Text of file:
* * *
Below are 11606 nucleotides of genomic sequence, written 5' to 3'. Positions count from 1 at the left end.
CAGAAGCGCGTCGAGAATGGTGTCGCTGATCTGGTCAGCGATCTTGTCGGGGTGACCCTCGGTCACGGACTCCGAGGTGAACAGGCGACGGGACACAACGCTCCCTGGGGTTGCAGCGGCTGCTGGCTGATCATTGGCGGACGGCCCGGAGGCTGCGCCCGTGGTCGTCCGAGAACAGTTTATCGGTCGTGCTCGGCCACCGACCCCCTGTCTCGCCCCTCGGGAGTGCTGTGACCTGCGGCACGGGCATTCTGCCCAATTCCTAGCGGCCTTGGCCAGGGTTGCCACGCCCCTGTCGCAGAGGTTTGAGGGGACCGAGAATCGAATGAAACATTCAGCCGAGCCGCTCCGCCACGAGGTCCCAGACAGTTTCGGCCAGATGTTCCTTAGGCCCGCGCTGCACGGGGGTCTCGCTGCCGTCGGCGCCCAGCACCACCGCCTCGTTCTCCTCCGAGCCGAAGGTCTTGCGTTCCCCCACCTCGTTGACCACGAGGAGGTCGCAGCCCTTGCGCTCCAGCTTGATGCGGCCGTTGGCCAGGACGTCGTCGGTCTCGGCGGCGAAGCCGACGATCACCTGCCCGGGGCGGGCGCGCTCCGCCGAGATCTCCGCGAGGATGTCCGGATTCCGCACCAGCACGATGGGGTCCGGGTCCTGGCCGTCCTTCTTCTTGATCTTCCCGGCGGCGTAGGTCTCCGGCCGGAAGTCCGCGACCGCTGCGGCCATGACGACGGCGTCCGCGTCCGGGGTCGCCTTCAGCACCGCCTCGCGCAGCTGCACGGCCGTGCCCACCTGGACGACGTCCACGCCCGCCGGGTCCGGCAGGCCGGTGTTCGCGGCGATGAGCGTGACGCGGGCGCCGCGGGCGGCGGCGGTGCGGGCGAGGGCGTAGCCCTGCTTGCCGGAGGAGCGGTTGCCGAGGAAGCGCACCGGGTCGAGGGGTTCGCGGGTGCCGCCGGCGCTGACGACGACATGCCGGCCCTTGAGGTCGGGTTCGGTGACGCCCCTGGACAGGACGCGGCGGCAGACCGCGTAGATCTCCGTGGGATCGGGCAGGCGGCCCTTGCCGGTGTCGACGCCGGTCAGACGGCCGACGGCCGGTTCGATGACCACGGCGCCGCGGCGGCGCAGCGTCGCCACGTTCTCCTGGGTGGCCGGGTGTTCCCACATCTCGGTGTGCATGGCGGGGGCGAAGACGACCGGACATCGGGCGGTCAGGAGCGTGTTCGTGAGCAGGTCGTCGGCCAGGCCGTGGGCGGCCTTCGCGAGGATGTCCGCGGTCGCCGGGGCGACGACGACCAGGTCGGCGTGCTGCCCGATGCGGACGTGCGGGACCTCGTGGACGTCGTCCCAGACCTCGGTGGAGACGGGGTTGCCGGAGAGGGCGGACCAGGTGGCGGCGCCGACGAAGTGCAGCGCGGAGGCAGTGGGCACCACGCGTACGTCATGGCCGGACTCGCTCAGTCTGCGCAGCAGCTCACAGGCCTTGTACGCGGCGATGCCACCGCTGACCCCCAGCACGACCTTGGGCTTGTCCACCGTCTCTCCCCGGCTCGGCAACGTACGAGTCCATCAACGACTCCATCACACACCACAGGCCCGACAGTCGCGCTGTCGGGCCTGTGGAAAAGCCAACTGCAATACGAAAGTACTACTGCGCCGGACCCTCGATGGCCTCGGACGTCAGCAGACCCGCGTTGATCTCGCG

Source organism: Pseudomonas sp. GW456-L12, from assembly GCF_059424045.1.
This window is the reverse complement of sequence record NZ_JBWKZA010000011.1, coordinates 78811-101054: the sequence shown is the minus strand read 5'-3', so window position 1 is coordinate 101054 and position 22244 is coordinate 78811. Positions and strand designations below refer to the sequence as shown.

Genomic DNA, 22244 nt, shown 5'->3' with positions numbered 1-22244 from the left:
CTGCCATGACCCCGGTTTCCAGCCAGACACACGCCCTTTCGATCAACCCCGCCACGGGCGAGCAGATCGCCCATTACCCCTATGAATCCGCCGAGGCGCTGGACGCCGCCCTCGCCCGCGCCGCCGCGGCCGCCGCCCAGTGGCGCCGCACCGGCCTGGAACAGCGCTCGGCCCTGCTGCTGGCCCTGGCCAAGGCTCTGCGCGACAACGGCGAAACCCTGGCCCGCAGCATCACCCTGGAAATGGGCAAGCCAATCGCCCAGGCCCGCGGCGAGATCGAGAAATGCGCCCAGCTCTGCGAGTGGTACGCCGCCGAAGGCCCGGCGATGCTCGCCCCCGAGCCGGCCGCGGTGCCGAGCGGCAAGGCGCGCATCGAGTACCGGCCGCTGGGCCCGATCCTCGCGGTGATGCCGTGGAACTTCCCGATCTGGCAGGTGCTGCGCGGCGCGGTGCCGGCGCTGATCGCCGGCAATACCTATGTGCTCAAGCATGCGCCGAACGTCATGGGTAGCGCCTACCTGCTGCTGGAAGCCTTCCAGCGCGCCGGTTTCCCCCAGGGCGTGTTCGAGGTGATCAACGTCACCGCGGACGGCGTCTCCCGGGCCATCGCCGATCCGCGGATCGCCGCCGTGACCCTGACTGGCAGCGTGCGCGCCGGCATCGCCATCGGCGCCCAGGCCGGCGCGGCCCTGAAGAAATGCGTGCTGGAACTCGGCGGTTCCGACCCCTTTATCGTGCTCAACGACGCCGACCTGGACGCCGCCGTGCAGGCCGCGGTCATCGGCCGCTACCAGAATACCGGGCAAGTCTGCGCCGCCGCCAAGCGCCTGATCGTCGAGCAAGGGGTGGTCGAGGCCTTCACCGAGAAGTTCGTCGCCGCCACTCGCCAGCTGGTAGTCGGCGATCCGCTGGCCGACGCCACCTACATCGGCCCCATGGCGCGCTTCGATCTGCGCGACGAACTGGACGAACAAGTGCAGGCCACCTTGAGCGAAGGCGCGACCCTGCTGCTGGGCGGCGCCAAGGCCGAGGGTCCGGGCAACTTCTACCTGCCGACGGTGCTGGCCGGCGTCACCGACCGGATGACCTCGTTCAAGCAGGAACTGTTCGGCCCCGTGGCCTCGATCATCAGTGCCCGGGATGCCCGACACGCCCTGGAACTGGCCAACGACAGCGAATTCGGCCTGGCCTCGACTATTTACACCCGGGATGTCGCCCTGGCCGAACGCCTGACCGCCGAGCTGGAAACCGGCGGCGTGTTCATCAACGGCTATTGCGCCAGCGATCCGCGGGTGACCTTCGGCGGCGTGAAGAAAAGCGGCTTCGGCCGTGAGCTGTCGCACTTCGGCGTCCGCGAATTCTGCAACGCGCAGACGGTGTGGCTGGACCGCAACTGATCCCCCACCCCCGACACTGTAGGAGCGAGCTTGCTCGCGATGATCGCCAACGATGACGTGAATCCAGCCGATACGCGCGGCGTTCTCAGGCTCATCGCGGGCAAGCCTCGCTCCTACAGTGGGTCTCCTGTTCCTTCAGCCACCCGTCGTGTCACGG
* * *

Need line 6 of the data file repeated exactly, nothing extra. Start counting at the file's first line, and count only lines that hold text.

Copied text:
CTGCCATGACCCCGGTTTCCAGCCAGACACACGCCCTTTCGATCAACCCCGCCACGGGCGAGCAGATCGCCCATTACCCCTATGAATCCGCCGAGGCGCTGGACGCCGCCCTCGCCCGCGCCGCCGCGGCCGCCGCCCAGTGGCGCCGCACCGGCCTGGAACAGCGCTCGGCCCTGCTGCTGGCCCTGGCCAAGGCTCTGCGCGACAACGGCGAAACCCTGGCCCGCAGCATCACCCTGGAAATGGGCAAGCCAATCGCCCAGGCCCGCGGCGAGATCGAGAAATGCGCCCAGCTCTGCGAGTGGTACGCCGCCGAAGGCCCGGCGATGCTCGCCCCCGAGCCGGCCGCGGTGCCGAGCGGCAAGGCGCGCATCGAGTACCGGCCGCTGGGCCCGATCCTCGCGGTGATGCCGTGGAACTTCCCGATCTGGCAGGTGCTGCGCGGCGCGGTGCCGGCGCTGATCGCCGGCAATACCTATGTGCTCAAGCATGCGCCGAACGTCATGGGTAGCGCCTACCTGCTGCTGGAAGCCTTCCAGCGCGCCGGTTTCCCCCAGGGCGTGTTCGAGGTGATCAACGTCACCGCGGACGGCGTCTCCCGGGCCATCGCCGATCCGCGGATCGCCGCCGTGACCCTGACTGGCAGCGTGCGCGCCGGCATCGCCATCGGCGCCCAGGCCGGCGCGGCCCTGAAGAAATGCGTGCTGGAACTCGGCGGTTCCGACCCCTTTATCGTGCTCAACGACGCCGACCTGGACGCCGCCGTGCAGGCCGCGGTCATCGGCCGCTACCAGAATACCGGGCAAGTCTGCGCCGCCGCCAAGCGCCTGATCGTCGAGCAAGGGGTGGTCGAGGCCTTCACCGAGAAGTTCGTCGCCGCCACTCGCCAGCTGGTAGTCGGCGATCCGCTGGCCGACGCCACCTACATCGGCCCCATGGCGCGCTTCGATCTGCGCGACGAACTGGACGAACAAGTGCAGGCCACCTTGAGCGAAGGCGCGACCCTGCTGCTGGGCGGCGCCAAGGCCGAGGGTCCGGGCAACTTCTACCTGCCGACGGTGCTGGCCGGCGTCACCGACCGGATGACCTCGTTCAAGCAGGAACTGTTCGGCCCCGTGGCCTCGATCATCAGTGCCCGGGATGCCCGACACGCCCTGGAACTGGCCAACGACAGCGAATTCGGCCTGGCCTCGACTATTTACACCCGGGATGTCGCCCTGGCCGAACGCCTGACCGCCGAGCTGGAAACCGGCGGCGTGTTCATCAACGGCTATTGCGCCAGCGATCCGCGGGTGACCTTCGGCGGCGTGAAGAAAAGCGGCTTCGGCCGTGAGCTGTCGCACTTCGGCGTCCGCGAATTCTGCAACGCGCAGACGGTGTGGCTGGACCGCAACTGATCCCCCACCCCCGACACTGTAGGAGCGAGCTTGCTCGCGATGATCGCCAACGATGACGTGAATCCAGCCGATACGCGCGGCGTTCTCAGGCTCATCGCGGGCAAGCCTCGCTCCTACAGTGGGTCTCCTGTTCCTTCAGCCACCCGTCGTGTCACGG